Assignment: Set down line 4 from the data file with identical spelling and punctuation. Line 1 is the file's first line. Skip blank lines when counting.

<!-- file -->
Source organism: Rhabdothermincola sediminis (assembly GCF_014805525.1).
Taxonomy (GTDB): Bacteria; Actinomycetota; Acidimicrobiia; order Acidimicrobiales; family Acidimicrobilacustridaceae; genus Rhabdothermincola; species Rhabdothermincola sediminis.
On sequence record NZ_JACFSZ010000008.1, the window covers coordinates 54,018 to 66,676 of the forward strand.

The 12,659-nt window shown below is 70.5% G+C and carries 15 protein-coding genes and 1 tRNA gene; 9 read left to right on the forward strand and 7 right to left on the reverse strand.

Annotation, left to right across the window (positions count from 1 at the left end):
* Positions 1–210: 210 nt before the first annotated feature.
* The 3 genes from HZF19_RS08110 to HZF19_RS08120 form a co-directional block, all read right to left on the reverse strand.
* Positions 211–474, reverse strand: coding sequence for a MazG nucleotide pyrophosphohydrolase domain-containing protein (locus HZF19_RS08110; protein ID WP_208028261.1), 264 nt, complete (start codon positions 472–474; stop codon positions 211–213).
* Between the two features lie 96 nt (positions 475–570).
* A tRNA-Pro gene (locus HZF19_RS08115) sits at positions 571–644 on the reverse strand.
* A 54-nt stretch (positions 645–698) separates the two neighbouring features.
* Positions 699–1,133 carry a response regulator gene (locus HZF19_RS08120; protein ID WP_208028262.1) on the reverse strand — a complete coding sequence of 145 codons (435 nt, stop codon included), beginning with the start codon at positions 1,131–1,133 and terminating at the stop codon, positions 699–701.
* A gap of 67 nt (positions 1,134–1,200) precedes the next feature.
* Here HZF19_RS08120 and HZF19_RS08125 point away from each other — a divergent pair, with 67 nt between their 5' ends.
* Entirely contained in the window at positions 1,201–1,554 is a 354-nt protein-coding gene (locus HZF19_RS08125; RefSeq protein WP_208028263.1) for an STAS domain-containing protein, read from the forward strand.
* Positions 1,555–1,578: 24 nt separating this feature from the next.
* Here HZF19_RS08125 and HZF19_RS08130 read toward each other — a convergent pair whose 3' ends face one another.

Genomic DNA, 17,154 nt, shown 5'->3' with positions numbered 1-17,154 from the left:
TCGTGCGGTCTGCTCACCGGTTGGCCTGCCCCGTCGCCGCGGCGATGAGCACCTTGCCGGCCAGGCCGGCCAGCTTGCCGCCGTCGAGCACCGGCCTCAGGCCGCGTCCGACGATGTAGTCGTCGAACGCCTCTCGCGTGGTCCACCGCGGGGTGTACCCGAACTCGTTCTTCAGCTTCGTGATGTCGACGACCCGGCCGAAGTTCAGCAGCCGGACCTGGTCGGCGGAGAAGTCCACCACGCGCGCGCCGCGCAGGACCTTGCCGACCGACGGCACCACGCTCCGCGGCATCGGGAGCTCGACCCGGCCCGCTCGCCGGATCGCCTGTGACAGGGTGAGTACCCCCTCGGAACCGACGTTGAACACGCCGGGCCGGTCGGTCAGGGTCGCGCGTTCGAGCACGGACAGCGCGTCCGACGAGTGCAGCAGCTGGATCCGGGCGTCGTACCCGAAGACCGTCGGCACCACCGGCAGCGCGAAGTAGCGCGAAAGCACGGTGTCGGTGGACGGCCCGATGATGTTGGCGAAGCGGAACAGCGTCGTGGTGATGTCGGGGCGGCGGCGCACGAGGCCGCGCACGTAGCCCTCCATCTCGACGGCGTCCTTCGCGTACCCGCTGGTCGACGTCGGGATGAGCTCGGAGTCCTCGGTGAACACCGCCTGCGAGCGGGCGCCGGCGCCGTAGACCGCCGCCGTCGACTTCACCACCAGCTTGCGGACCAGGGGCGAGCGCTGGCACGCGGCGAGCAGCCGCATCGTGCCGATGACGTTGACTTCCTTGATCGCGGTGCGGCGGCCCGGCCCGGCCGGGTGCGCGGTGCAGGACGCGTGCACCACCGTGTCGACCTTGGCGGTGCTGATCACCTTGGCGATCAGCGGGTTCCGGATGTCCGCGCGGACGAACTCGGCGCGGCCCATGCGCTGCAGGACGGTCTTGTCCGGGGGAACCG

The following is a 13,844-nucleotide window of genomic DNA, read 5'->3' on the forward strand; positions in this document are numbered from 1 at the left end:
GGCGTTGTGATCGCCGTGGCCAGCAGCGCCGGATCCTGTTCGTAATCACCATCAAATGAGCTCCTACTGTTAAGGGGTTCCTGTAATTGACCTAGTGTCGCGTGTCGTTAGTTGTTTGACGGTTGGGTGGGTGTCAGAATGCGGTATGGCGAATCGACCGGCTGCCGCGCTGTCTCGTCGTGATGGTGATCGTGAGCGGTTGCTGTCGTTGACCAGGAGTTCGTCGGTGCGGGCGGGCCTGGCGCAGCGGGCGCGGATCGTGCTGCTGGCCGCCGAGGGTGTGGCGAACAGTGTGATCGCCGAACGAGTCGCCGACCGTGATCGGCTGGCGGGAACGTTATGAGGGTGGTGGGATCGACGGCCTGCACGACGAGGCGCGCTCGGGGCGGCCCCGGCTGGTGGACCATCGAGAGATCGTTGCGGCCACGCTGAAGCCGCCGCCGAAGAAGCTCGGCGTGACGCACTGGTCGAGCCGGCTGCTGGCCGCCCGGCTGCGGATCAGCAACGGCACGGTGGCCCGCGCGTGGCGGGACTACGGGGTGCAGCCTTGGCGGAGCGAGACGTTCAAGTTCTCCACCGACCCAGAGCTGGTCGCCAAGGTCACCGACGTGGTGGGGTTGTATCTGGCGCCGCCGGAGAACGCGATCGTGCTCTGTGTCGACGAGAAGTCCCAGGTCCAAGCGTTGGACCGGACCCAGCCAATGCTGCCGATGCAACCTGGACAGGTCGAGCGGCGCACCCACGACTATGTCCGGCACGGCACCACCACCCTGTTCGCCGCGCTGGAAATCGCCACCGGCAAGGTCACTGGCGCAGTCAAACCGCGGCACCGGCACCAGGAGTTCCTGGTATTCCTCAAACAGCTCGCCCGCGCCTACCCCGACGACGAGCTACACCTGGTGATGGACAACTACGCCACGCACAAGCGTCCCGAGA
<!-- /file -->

The 12,659-nt window shown below is 70.5% G+C and carries 15 protein-coding genes and 1 tRNA gene; 9 read left to right on the forward strand and 7 right to left on the reverse strand.